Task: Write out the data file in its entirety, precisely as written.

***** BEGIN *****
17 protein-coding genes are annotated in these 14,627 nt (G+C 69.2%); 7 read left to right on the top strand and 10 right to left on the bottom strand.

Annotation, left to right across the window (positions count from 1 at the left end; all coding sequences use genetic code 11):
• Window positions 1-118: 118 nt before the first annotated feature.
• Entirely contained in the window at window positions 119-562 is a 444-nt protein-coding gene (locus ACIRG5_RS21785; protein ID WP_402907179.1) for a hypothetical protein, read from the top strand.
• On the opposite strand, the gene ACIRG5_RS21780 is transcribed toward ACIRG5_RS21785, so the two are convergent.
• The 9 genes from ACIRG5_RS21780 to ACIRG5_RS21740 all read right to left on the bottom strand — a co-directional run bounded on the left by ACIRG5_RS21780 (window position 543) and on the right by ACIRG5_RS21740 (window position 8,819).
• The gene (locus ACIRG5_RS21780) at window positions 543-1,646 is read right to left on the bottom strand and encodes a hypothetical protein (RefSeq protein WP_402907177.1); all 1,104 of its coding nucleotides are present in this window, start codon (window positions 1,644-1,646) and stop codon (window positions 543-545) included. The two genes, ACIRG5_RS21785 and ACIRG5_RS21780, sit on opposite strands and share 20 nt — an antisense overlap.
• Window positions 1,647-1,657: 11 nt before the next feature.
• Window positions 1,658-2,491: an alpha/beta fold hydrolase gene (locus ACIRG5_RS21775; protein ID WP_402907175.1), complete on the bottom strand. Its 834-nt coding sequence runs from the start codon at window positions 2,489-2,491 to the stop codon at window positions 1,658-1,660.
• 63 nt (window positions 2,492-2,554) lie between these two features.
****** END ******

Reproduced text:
17 protein-coding genes are annotated in these 14,627 nt (G+C 69.2%); 7 read left to right on the top strand and 10 right to left on the bottom strand.

Annotation, left to right across the window (positions count from 1 at the left end; all coding sequences use genetic code 11):
• Window positions 1-118: 118 nt before the first annotated feature.
• Entirely contained in the window at window positions 119-562 is a 444-nt protein-coding gene (locus ACIRG5_RS21785; protein ID WP_402907179.1) for a hypothetical protein, read from the top strand.
• On the opposite strand, the gene ACIRG5_RS21780 is transcribed toward ACIRG5_RS21785, so the two are convergent.
• The 9 genes from ACIRG5_RS21780 to ACIRG5_RS21740 all read right to left on the bottom strand — a co-directional run bounded on the left by ACIRG5_RS21780 (window position 543) and on the right by ACIRG5_RS21740 (window position 8,819).
• The gene (locus ACIRG5_RS21780) at window positions 543-1,646 is read right to left on the bottom strand and encodes a hypothetical protein (RefSeq protein WP_402907177.1); all 1,104 of its coding nucleotides are present in this window, start codon (window positions 1,644-1,646) and stop codon (window positions 543-545) included. The two genes, ACIRG5_RS21785 and ACIRG5_RS21780, sit on opposite strands and share 20 nt — an antisense overlap.
• Window positions 1,647-1,657: 11 nt before the next feature.
• Window positions 1,658-2,491: an alpha/beta fold hydrolase gene (locus ACIRG5_RS21775; protein ID WP_402907175.1), complete on the bottom strand. Its 834-nt coding sequence runs from the start codon at window positions 2,489-2,491 to the stop codon at window positions 1,658-1,660.
• 63 nt (window positions 2,492-2,554) lie between these two features.